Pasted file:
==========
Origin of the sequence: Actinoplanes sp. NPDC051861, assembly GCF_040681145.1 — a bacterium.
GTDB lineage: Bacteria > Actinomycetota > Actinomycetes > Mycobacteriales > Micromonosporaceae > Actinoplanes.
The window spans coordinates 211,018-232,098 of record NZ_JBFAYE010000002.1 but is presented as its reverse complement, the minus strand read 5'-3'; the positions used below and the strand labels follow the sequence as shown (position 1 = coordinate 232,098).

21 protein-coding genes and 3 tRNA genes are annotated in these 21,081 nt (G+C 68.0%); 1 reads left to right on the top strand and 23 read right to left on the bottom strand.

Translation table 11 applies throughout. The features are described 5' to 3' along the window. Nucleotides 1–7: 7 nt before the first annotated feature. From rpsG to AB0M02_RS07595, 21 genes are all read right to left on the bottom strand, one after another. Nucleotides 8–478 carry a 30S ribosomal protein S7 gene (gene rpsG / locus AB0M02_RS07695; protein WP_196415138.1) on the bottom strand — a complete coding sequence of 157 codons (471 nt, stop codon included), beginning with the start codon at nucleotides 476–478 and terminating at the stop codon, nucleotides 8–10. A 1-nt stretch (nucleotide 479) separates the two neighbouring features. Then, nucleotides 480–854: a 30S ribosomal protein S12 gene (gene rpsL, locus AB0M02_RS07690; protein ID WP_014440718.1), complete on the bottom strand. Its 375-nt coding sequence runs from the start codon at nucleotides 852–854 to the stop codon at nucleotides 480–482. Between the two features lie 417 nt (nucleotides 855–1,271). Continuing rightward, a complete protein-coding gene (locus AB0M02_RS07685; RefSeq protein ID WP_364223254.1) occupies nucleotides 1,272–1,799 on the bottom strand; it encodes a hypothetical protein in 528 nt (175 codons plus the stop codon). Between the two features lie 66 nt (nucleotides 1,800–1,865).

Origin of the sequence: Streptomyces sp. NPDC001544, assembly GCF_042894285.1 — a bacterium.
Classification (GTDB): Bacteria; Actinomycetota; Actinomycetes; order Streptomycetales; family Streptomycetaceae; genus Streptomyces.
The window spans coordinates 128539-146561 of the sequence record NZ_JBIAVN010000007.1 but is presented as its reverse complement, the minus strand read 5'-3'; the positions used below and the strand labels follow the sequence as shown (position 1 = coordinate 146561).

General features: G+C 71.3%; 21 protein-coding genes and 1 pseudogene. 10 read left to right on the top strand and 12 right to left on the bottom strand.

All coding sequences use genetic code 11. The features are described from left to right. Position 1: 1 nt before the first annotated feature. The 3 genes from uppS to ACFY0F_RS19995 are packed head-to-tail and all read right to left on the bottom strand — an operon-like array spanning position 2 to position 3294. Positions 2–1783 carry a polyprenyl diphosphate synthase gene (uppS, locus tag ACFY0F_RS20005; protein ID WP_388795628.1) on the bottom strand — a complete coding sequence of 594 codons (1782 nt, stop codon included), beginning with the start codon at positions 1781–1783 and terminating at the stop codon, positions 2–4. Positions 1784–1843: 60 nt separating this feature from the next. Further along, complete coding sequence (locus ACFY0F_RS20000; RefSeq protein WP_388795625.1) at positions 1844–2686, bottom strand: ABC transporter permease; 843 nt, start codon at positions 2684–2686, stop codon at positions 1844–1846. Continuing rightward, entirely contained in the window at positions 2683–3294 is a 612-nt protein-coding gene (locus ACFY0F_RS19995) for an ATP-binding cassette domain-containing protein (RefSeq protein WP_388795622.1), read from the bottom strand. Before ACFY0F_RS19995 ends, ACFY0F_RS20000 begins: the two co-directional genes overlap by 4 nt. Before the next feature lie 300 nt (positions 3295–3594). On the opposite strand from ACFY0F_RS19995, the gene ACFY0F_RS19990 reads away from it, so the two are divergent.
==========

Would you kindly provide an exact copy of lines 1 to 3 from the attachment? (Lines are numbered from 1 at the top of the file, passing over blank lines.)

Origin of the sequence: Actinoplanes sp. NPDC051861, assembly GCF_040681145.1 — a bacterium.
GTDB lineage: Bacteria > Actinomycetota > Actinomycetes > Mycobacteriales > Micromonosporaceae > Actinoplanes.
The window spans coordinates 211,018-232,098 of record NZ_JBFAYE010000002.1 but is presented as its reverse complement, the minus strand read 5'-3'; the positions used below and the strand labels follow the sequence as shown (position 1 = coordinate 232,098).